Is hiring due to “organizational strategy” fourth on a list of four?

Does the fact that “grant requirements” beats it out make you more worried about our ability to fundraise successfully (so that strategy and business needs can drive our actions) OR about the fact that you would be required to hire someone because you got a grant?

When oh when will we get out of the echo chamber?

Gumption and conviction

Some interview questions to get at the important stuff:

“What grounds you?”

“What are you best at?”

“Tell me about at time you changed someone’s mind.”

“At your core, what makes you tick?”

“What does generosity mean to you?”

Degrees and smarts are nice, but they’re almost easy to come by.   Being the kind of person who drives and leads (no matter what your job title) is much more compelling.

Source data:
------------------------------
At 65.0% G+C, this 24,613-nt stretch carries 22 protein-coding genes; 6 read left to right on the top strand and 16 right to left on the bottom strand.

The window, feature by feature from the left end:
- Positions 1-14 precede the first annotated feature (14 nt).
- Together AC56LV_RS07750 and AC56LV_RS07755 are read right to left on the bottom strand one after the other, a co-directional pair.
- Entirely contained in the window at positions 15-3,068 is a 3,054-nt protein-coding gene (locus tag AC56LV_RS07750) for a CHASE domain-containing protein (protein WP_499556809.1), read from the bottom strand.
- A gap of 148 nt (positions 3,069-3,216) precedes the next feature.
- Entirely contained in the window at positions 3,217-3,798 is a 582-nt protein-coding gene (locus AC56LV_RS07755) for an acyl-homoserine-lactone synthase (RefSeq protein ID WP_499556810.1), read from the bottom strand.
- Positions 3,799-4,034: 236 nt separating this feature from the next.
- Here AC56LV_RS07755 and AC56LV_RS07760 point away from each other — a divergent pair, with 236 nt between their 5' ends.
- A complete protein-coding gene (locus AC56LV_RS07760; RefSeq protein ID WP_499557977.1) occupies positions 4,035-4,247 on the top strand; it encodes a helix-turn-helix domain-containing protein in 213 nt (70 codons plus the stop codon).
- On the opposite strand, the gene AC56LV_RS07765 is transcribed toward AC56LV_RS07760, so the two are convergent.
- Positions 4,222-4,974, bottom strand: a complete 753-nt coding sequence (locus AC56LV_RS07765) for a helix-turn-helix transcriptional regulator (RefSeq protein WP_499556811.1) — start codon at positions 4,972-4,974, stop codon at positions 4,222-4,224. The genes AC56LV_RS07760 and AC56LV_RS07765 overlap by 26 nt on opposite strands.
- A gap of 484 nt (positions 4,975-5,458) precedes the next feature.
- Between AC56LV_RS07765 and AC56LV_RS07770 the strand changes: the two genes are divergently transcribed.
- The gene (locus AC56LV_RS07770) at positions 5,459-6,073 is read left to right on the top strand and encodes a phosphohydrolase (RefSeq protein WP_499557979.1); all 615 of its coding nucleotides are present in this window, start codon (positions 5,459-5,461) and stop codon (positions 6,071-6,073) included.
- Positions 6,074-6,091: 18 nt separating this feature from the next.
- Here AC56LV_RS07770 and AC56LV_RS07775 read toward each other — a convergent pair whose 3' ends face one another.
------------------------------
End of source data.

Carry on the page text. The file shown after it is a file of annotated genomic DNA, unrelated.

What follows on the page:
What do you look for when you hire?

Attitude, enthusiasm, and good manners.

Lots of people are smart.  Lots of people have gone to the right schools and have worked in the right jobs.  Lots of people know how to answer when you ask how many tennis balls fit into a phone booth or why railroads tracks are often built next to rivers (two favorite consulting interview questions I actually got years ago, meant to test analytic ability).

Attitude, to me, is a combination of humility, perseverance and a willingness to learn.  So many smart people are taught that (a)They have all the answers; (b)They’ve been asking the right questions.  The difference-makers understand that they’re good at a bunch of things and that they (everyone, really) have an awful lot to learn, often from the most surprising places.